The millennials are demanding a far more nurturing form of leadership
If we have reached that turning point in workplace leadership, it is because a new generation of employees have started stating that they will not tolerate a work environment that fails to support them and their needs. In other words, organizations will be unable to attract and retain this young talent if they do not adopt far more authentically supportive management practices.
But the question here is: what is more important for them. To these young workers, money while being an integral part to fulfil their needs, is far less important. Instead, they have a strong desire to find meaning through their work. In a recent study, 88% of Millennials rated “opportunity to have an impact on the world” important when choosing an employer. These incredibly high aspirations will ensure workplace leadership practices are fully reinvented.
Organizations – either change or quit
There are two important aspects you need to know about the organizations which place extremely high value on people:
- They are constantly reinventing leadership. What these organizations have in common is that they give employees a meaningful voice in how the business is being run. The highest value is placed on trust. They are also uncommonly generous and provide perks and benefits many traditional CFOs would reject as being profit killers. This helps them keep the primary motives or needs of the employees satisfied. The employees are more often encouraged to contribute to projects outside of the scope of their normal roles to avoid monotony and are regularly made aware about how their work and efforts contribute to the success of the organization.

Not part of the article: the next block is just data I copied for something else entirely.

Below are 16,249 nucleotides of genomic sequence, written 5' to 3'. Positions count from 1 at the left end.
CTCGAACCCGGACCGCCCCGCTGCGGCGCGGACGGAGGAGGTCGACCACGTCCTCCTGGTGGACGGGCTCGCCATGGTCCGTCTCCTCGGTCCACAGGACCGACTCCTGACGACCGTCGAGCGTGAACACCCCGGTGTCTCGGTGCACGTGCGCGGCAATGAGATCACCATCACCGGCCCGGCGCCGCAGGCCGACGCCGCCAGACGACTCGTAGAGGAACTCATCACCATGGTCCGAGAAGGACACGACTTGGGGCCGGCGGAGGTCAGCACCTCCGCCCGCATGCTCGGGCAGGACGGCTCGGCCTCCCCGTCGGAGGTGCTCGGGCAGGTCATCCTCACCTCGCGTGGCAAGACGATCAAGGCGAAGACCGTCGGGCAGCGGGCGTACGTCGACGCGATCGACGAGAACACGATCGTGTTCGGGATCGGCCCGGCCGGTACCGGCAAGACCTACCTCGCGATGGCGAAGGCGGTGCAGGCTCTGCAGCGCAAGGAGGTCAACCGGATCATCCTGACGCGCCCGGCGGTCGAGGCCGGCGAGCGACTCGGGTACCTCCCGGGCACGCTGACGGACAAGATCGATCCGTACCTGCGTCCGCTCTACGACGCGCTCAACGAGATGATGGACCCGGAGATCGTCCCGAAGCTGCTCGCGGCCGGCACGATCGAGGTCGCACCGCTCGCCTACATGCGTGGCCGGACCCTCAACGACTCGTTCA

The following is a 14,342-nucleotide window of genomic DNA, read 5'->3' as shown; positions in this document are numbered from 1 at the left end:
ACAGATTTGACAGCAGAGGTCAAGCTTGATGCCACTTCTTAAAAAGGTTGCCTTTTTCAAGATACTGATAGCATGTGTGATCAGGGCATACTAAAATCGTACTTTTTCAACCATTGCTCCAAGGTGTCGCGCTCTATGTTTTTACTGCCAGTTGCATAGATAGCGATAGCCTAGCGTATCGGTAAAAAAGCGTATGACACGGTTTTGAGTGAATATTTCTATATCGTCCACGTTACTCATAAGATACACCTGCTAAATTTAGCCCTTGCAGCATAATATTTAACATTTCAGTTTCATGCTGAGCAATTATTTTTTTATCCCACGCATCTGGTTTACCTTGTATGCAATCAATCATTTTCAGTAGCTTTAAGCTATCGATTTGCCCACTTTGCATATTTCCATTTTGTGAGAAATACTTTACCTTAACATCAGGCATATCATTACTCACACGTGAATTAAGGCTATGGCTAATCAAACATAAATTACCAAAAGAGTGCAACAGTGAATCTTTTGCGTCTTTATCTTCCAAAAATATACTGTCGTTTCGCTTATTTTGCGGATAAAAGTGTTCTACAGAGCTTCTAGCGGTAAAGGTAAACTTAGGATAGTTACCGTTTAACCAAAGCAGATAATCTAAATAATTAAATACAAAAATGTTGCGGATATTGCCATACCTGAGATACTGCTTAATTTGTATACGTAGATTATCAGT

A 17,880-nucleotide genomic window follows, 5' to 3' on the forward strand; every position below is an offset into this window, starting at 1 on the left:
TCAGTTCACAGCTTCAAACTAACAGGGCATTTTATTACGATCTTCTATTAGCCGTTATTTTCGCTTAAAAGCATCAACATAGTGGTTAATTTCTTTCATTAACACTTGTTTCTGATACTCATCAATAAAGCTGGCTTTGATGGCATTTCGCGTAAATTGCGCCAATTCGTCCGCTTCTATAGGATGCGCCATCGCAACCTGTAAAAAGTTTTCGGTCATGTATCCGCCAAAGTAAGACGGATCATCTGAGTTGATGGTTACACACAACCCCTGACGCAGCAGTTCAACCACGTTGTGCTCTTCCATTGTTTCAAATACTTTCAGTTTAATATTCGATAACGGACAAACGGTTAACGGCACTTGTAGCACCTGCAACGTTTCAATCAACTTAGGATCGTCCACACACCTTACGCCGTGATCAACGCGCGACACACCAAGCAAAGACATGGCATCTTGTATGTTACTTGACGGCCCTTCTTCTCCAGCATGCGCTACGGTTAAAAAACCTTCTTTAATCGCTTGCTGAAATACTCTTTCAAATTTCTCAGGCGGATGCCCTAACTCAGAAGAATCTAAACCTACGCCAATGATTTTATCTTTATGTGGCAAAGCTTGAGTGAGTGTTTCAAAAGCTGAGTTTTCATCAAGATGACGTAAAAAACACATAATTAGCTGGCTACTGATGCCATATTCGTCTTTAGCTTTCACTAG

- They have high engagement, very low turnover and consistently outperform competitors in financial performance and shareholder return. Several recent studies have shown that companies, where employees are most contented and better, supported consistently achieve significantly higher profits. What all the organizations on the “Best Companies To Work For or Employer of the Year List” are proving is that highly supported human beings are more loyal, more creative and sustainably drive far greater financial results. This forum is eventually pushing competitors to adopt similar leadership practices as shareholders demand a better market forecast and thereby higher revenues.
The future of workplace leadership
The success of workplace leadership will now depend largely on how faster and better they are able to acknowledge the importance and potential of “emotional currency” — what makes people feel important, supported, valued, developed and appreciated. In fact, psychological and psycho-physiological studies have proved that it’s our feelings and emotions that determine our level of engagement in life- what motivates us, keeps us on our toes and what we care most about.
You can also read the previous article written by the author about 'Emotional currency'.